Drought Watch

By Geoffrey Mohan
June 3, 2015

The drought is on track to dry up $2.7 billion in revenue and erase more than 18,600 jobs from the California economy this year, according to a preliminary report.

But that blow has been hard to detect because the agriculture sector is just 2% of the overall state economy and because farm employment has grown steadily in the last decade, a panel of experts told the state Board of Food and Agriculture.

Despite the drought, in fact, statewide agricultural employment grew by 3,100 jobs last year, with “stronger than expected” gains in the coastal and northern farming regions overtaking losses centered largely in the San Joaquin Valley, according to the UC Davis report.

That trend comes as the state’s nonfarm unemployment rate continues to fall.

“If drought was sidelining the economy, you’d expect the opposite,” said Paul Wessen, an economist with the state’s Employment Development Department. In the past two years, he noted, “farm employment has basically been flat, drought or no drought.”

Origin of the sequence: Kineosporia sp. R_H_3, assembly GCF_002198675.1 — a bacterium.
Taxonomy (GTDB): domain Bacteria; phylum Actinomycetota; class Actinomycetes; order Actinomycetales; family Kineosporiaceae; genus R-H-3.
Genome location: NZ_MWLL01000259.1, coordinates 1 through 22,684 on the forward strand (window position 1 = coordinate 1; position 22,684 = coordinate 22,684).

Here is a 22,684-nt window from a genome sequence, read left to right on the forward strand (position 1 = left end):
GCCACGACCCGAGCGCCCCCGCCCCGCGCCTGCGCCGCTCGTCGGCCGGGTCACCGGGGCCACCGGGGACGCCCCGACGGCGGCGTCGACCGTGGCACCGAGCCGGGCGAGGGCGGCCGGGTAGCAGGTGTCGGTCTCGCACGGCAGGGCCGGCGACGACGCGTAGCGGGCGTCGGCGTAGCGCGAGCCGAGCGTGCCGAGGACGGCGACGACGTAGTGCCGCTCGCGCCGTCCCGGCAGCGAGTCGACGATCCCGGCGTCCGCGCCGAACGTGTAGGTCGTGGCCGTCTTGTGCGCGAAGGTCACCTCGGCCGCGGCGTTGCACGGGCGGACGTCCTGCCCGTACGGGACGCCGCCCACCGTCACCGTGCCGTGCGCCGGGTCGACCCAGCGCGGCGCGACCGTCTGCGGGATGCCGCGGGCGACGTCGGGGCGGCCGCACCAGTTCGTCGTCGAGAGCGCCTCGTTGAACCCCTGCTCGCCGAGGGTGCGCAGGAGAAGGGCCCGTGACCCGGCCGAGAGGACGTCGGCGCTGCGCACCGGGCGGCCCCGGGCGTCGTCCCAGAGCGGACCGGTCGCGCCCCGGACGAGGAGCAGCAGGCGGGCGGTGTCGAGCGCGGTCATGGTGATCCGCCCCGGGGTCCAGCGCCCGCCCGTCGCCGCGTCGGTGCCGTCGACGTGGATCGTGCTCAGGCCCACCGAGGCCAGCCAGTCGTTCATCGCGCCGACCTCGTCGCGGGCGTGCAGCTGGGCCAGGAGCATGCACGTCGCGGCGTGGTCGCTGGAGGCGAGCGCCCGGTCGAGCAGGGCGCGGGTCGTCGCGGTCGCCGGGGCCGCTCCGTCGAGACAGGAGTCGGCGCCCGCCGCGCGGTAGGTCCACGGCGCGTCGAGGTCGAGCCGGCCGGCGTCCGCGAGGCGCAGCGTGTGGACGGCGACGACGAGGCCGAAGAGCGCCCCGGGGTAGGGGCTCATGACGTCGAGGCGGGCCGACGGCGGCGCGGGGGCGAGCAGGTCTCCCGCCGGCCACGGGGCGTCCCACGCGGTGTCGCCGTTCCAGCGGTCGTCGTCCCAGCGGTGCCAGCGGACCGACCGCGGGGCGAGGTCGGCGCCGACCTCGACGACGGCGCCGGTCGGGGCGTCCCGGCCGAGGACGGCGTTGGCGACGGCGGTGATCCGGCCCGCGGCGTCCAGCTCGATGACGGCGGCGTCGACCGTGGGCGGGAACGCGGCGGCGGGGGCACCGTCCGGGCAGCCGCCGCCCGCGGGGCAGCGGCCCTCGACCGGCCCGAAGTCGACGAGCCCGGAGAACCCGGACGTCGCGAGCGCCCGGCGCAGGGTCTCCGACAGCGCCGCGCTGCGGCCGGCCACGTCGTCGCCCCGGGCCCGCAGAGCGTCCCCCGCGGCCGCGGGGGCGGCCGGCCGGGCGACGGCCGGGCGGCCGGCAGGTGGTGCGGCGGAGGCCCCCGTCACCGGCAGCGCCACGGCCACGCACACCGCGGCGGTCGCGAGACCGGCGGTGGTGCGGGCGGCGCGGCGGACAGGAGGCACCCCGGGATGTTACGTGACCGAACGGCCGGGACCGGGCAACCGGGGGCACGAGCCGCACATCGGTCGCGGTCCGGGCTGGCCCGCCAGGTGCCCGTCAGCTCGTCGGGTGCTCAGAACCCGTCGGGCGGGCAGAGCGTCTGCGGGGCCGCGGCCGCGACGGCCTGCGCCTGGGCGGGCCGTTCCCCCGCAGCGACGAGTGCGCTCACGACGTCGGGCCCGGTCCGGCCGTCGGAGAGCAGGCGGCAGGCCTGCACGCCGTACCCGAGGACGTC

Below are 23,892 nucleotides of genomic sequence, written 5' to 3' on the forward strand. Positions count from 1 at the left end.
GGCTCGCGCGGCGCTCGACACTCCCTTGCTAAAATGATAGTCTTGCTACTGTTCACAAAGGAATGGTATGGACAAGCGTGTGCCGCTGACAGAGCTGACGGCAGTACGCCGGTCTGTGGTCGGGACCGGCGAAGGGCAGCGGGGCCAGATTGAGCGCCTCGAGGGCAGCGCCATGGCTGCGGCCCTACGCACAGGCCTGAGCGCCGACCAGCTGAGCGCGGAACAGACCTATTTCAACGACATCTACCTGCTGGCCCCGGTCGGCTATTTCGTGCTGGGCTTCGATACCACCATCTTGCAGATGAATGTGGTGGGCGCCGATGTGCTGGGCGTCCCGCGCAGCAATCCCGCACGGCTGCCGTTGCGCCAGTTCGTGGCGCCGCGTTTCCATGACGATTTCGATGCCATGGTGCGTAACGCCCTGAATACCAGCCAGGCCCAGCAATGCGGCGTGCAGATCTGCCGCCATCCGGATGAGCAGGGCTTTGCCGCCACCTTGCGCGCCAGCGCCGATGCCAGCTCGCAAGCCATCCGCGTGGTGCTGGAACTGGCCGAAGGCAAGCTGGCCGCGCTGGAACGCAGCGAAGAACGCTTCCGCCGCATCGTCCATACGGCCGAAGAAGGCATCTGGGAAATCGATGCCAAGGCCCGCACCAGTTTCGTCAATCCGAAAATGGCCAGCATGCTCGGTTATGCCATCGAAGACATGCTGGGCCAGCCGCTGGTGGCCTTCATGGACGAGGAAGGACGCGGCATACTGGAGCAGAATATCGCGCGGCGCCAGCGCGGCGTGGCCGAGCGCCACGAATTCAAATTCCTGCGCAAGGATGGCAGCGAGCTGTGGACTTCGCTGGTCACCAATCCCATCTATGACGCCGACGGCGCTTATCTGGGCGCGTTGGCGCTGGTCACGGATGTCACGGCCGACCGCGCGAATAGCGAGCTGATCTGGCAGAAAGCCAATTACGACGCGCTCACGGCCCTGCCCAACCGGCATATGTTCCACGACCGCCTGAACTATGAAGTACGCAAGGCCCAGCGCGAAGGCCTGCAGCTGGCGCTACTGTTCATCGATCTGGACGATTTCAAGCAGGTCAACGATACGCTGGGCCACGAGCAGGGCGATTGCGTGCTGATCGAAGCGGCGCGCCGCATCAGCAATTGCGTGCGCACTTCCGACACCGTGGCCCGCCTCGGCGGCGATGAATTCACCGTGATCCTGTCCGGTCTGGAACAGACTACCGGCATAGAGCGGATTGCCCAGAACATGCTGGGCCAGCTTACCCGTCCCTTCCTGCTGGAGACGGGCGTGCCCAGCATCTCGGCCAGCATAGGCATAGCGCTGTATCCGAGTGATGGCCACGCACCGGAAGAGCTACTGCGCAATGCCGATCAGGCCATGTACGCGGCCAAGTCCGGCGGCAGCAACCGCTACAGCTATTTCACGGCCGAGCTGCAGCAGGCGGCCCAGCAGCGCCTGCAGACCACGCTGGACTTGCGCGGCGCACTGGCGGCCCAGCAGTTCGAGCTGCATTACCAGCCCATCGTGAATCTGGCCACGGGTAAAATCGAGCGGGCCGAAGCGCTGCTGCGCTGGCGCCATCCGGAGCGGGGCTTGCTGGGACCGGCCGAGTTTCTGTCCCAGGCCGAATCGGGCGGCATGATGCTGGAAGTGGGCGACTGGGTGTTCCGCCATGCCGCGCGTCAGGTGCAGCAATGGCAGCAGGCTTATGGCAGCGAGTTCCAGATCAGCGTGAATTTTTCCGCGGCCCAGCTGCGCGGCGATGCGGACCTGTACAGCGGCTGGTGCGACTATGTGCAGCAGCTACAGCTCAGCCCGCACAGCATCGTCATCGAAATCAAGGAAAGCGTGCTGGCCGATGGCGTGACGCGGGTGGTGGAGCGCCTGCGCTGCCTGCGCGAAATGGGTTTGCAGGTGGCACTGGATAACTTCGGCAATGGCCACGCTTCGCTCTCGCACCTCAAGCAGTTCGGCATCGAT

The UC Davis report largely chronicles employment and profit that might have gone up if rain had come down. But it also hints at serious suffering in regions of the state.

“This does not negate the fact that jobs were lost and the normal growth in jobs that we’ve seen over the last five years in agriculture did not take place in certain areas,” said study coauthor Richard Howitt, an emeritus professor of agricultural and resource economics at UC Davis. “These job losses are there.”

The economic downside was concentrated in the San Joaquin Valley, where cutbacks in water diverted from the parched Sierra Nevada have caused farmers to fallow several hundred thousand acres.

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